U.S. supports Japan for UN council
WASHINGTON The United States announced Thursday that it would propose remaking the UN Security Council to include two new permanent members, one of which would be Japan.
It offered no recommendation for a second new member, but the Bush administration has given indications it wanted the other seat to represent the developing world.
While the United States has not openly opposed Germany's candidacy, the announcement Thursday was seen as a serious setback, confirming earlier negative signals.
German officials, who have been campaigning intensively for membership in the influential council, said that they had been informed last week that the United States would not support Berlin's bid.
Undersecretary of State Nicholas Burns, making the announcement, also said that when the United States introduces its proposal next week at the United Nations, it would oppose offering veto power to any new permanent members.
This would mitigate their powers, effectively creating a membership category less influential than that enjoyed by the five permanent members - the United States, Britain, France, China and Russia - but more so than the rotating member states, which now number 10.
The proposal was also more modest than plans advanced by a UN commission appointed to propose far-reaching reforms for the world body, or from a group of the four leading prospective permanent members: Japan, Germany, India and Brazil.
Both plans proposed adding up to six new permanent members.
The world body is working to make the Security Council, unchanged since the 1960s, more responsive to the developing world and reflective of the dynamic economic growth of the prospective members.
But the U.S. idea risked straining relations with Germany by failing to give it the support offered to Japan. Secretary of State Condoleezza Rice met here last week with her German counterpart, Joschka Fischer. American and German officials later said she had told him that while the United States did not oppose German membership per se, it was wary of too large an enlargement.
Burns said Thursday that an expansion larger than two permanent seats could be "possibly injurious."
The U.S. stand came amid unusual ferment in Washington and New York over the future of the United Nations, battered for months by criticism here over charges of corruption and inefficiency, misconduct by peacekeepers, and other complaints. The Bush administration was particularly unhappy over what it considered UN resistance to its plans for the Iraq war.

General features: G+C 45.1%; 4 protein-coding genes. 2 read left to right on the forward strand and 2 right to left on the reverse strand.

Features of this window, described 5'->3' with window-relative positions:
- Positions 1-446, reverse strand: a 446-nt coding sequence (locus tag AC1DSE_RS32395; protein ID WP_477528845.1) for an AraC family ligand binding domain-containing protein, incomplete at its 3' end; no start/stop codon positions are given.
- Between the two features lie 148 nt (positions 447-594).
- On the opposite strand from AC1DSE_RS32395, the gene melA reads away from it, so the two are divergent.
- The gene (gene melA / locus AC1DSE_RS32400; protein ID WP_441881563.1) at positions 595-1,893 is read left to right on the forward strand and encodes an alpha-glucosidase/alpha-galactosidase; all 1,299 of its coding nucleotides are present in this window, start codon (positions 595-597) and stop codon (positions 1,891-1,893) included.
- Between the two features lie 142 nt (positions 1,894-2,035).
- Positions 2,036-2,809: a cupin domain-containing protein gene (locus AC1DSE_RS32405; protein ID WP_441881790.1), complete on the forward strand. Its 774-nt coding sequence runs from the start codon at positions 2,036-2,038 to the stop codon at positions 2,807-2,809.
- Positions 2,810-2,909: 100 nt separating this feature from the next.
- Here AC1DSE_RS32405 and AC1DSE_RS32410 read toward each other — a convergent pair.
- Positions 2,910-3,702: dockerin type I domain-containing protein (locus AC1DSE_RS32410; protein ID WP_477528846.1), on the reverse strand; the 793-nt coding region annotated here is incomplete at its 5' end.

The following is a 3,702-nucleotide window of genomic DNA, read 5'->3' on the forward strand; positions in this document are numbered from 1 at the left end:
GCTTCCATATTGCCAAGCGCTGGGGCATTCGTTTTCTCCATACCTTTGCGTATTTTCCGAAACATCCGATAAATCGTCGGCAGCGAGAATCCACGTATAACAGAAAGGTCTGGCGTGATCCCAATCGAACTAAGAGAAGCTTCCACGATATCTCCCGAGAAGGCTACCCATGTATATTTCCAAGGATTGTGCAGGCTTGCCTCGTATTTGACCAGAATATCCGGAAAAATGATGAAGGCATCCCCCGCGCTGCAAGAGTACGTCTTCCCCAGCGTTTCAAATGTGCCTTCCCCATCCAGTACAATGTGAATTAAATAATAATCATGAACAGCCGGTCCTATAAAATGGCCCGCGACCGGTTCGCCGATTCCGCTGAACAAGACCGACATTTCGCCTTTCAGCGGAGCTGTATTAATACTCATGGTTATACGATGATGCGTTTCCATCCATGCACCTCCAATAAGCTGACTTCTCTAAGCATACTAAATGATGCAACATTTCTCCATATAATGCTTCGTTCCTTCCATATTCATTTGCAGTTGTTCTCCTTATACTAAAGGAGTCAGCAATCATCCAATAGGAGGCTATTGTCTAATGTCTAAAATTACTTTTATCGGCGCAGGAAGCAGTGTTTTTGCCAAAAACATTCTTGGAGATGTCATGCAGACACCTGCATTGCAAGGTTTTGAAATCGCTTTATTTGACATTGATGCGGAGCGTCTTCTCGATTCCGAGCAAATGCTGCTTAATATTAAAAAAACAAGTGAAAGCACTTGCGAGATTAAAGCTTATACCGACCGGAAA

The House of Representatives was poised to vote, perhaps Friday, on a bill to limit U.S. contributions to the world body unless it carried out specified reforms. President George W. Bush's nomination of John Bolton, a longtime UN critic, as American ambassador to the organization has been held up in the Senate amid heated debate.
The House bill, Burns said, "would undermine American credibility at the United Nations, it would undermine our effectiveness. It would call into question our reliability as the founder and host nation and leading contributor to the United Nations and it would also harm our image worldwide."
He praised those in Congress who took a "hard-nosed attitude toward the need for reform," but said the administration had serious concerns about the legislation. Bush has not, however, threatened to veto the bill if it does pass.
In defending Japanese membership, Burns noted that Japan trails only the United States in its financial contribution to the United Nations, and is a major provider of military supplies for peacekeeping operations.
Bush snubs UN celebration
Organizers of a celebration in San Francisco to mark the 60th anniversary of the founding of the United Nations had expressed concern for weeks that the Bush administration would shun the event as a snub to the world body, The New York Times reported.
On Wednesday, organizers learned that big-name invitees - among them, Bush and Rice - would not attend.
In their place, said an organizer spokeswoman, the administration indicated that it would send Ambassador Sichan Siv, the U.S. representative to the UN Economic and Social Council.